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Professor Joel Palefsky & Dr Mary Poynten: Anal cancer prevention in people living with HIV

Event date
Friday 2nd September 2022
Event time
1:00 PM



In-house and online event | Registrations are essential




Contact for enquiries 

Rata Joseph, +61 (2) 9385 0900 or



*Please note this is a hybrid seminar with registration options for in-house attendance and livestream.

This seminar will include presentations from two research studies focussing on anal cancer. Professor Joel Palefsky will present the ANal Cancer/HSIL Outcomes Research study (ANCHOR) results and their implications. ANCHOR was a randomised study designed to answer whether treatment of anal cancer precursors prevents anal cancer among persons living with HIV. Dr Mary Poynten will talk about the Study of the Prevention of Anal Cancer, a study of the natural history of anal HPV and associated disease in HIV-negative and HIV-positive gay and bisexual men provides data that can inform the development of anal cancer screening programs in Australia.


Professor Joel Palefsky  

Professor Joel Palefsky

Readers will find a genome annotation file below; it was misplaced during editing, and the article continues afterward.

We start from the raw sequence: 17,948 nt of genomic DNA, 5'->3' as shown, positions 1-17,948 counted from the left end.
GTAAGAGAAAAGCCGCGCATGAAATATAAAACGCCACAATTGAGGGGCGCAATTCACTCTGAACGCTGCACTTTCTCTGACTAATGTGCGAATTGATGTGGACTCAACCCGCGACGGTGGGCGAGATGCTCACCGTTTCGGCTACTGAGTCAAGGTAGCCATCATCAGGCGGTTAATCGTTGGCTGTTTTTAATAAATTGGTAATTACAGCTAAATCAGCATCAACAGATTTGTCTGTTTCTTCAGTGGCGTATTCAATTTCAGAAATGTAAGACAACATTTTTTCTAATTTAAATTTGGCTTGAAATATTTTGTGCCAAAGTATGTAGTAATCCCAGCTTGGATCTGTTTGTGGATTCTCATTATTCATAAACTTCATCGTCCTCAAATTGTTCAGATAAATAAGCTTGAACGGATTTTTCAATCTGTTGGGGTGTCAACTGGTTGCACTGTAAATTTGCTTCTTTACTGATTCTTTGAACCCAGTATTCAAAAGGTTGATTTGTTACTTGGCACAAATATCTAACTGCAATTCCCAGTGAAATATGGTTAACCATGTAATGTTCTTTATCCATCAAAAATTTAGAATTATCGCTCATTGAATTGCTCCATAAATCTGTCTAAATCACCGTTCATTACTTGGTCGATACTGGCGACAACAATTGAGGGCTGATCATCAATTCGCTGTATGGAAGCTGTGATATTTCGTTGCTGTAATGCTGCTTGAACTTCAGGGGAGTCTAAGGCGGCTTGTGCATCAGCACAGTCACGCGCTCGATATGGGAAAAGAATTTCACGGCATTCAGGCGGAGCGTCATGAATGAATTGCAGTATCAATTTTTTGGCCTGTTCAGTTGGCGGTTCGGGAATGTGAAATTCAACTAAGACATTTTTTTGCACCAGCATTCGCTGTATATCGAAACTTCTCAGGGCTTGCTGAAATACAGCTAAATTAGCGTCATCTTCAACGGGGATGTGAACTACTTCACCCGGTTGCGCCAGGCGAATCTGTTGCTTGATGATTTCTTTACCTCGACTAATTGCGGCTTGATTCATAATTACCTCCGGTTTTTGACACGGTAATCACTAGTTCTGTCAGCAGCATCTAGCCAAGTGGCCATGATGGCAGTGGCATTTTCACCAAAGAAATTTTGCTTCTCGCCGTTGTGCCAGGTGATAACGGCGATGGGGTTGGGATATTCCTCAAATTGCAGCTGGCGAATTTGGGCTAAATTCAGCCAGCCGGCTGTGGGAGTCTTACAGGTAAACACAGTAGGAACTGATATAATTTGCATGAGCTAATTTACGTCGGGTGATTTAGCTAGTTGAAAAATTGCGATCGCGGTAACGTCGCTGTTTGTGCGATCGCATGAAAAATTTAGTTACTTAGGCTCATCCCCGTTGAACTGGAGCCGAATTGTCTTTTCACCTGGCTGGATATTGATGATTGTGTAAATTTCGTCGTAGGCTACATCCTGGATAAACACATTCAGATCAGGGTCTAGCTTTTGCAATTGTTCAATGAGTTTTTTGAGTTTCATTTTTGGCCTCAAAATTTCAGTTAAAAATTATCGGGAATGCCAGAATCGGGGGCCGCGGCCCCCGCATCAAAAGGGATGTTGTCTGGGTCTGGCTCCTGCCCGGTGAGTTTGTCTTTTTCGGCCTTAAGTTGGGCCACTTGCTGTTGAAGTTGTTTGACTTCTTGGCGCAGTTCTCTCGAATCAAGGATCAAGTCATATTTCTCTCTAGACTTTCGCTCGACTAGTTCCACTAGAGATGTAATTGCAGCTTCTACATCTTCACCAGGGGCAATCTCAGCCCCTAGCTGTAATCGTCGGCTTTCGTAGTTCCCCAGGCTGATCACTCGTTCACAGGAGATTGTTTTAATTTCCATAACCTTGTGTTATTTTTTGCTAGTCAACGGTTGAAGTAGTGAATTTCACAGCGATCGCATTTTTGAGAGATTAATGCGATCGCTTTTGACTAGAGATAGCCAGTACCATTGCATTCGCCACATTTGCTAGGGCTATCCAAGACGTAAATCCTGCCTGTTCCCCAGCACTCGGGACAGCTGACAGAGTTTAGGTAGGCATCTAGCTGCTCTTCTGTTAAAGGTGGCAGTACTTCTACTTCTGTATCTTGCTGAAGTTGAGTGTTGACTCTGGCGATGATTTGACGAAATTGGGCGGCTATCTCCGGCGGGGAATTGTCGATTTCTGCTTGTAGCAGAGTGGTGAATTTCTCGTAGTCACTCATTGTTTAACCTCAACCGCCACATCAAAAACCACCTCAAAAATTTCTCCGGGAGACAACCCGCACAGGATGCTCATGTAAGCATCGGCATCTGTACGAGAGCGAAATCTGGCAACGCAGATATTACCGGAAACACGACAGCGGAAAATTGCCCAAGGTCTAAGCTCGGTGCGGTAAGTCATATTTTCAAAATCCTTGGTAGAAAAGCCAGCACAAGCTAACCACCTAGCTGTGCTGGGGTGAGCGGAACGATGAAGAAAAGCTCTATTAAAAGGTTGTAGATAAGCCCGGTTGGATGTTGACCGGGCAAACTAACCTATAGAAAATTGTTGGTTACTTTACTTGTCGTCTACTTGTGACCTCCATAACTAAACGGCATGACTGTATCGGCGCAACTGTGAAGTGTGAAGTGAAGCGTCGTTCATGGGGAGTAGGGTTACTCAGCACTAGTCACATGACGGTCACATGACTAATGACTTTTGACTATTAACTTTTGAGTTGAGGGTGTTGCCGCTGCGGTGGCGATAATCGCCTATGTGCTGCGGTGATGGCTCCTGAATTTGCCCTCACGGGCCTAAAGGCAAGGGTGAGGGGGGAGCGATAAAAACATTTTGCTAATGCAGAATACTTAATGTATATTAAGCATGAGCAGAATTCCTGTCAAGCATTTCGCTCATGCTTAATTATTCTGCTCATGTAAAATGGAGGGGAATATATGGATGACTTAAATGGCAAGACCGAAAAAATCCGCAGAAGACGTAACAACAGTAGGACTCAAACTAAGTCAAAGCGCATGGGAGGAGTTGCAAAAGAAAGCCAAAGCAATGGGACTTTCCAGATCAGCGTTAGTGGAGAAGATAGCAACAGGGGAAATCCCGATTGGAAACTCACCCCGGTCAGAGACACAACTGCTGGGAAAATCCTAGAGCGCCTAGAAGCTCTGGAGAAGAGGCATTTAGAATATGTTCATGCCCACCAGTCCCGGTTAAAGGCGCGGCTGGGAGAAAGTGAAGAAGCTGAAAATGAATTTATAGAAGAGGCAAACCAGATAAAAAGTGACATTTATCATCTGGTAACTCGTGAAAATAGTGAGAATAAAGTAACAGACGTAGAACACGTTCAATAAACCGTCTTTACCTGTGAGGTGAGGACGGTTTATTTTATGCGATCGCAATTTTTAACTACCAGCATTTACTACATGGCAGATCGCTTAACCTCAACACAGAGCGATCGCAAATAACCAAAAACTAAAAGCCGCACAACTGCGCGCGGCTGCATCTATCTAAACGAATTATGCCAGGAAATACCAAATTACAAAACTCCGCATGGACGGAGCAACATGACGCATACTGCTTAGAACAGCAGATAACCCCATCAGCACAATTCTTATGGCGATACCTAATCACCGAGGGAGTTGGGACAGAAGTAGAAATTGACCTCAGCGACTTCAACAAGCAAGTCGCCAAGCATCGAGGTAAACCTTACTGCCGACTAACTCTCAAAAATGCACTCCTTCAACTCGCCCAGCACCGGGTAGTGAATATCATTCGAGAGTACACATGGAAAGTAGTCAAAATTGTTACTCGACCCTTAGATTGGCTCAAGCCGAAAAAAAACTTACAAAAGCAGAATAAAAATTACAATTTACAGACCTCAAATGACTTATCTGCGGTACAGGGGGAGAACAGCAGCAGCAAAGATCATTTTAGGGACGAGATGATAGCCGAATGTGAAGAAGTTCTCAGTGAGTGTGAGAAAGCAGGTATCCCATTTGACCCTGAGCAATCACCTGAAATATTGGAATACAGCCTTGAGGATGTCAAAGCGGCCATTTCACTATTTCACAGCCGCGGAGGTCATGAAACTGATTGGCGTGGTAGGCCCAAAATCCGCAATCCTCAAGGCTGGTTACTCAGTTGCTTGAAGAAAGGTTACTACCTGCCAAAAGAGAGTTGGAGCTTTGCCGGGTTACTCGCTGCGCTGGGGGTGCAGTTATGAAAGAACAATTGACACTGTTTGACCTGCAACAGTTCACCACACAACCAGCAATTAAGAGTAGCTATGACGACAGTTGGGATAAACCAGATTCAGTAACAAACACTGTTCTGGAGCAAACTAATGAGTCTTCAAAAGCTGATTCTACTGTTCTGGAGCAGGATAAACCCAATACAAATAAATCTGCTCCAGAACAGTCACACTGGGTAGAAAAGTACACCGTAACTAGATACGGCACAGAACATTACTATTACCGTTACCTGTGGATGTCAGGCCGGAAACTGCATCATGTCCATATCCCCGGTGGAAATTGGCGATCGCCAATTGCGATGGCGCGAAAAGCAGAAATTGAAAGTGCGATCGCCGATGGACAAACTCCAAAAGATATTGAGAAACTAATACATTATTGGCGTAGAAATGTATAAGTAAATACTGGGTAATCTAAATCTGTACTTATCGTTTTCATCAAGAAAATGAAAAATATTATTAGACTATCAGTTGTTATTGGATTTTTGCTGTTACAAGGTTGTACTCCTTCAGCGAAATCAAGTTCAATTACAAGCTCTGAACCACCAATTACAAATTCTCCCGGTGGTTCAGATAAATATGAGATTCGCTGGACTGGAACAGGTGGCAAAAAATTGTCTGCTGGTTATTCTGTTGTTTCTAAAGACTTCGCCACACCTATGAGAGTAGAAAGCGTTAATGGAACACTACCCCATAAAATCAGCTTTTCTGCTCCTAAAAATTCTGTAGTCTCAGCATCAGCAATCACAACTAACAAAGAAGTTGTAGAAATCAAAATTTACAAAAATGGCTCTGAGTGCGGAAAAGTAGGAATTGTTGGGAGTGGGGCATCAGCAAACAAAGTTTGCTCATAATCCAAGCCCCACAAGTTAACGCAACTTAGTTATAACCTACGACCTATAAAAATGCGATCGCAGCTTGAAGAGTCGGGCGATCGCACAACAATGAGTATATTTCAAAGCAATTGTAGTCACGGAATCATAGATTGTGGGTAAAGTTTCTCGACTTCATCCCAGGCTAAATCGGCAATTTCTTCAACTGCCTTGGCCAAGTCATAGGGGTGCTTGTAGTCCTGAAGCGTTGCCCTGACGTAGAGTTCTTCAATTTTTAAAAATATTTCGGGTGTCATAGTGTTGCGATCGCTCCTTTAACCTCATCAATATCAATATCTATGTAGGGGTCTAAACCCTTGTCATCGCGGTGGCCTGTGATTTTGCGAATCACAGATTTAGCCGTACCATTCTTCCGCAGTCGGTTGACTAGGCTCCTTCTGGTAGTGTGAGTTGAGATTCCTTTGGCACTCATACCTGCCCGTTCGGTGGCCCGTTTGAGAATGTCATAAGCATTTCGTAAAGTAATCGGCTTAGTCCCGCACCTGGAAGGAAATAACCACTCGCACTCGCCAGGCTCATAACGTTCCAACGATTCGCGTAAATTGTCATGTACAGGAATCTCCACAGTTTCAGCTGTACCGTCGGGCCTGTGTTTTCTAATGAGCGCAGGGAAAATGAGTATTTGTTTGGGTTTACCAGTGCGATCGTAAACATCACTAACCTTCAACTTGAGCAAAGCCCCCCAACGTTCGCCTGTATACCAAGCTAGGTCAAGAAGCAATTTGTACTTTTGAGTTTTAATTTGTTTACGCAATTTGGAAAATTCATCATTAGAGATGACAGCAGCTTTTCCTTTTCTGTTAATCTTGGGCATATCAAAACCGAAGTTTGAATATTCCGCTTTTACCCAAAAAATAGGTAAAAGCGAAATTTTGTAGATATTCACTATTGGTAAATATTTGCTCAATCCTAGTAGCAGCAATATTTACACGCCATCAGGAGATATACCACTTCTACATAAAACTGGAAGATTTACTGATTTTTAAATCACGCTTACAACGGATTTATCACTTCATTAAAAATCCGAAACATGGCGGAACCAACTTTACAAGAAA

Professor of Medicine and Infectious Diseases at the University of California San Francisco School of Medicine, United States

Joel Palefsky is an internationally recognised expert on the molecular biology, treatment, pathogenesis and natural history of anogenital human papillomavirus infections, particularly in the setting of HIV infection. He is the director of the world’s first clinic devoted to prevention of anal cancer, the Anal Neoplasia Clinic Research and Education Center at the UCSF Cancer Center. He is the chair of the ANCHOR Study. He is founder and past president of the International Anal Neoplasia Society.

Dr Mary Poynten  

Dr Mary Poynten
Senior Research Fellow, HIV Epidemiology and Prevention Program, Kirby Institute

Mary Poynten is a clinical epidemiologist who has worked at the Kirby Institute for 19 years. She was project leader of the Study of the Prevention of Anal Cancer and is lead investigator on two studies of anal cancer screening in high-risk populations


Opinions expressed in the Kirby Institute Seminar Series are solely those of the speaker and do not necessarily represent the views or opinions of the Kirby Institute or UNSW.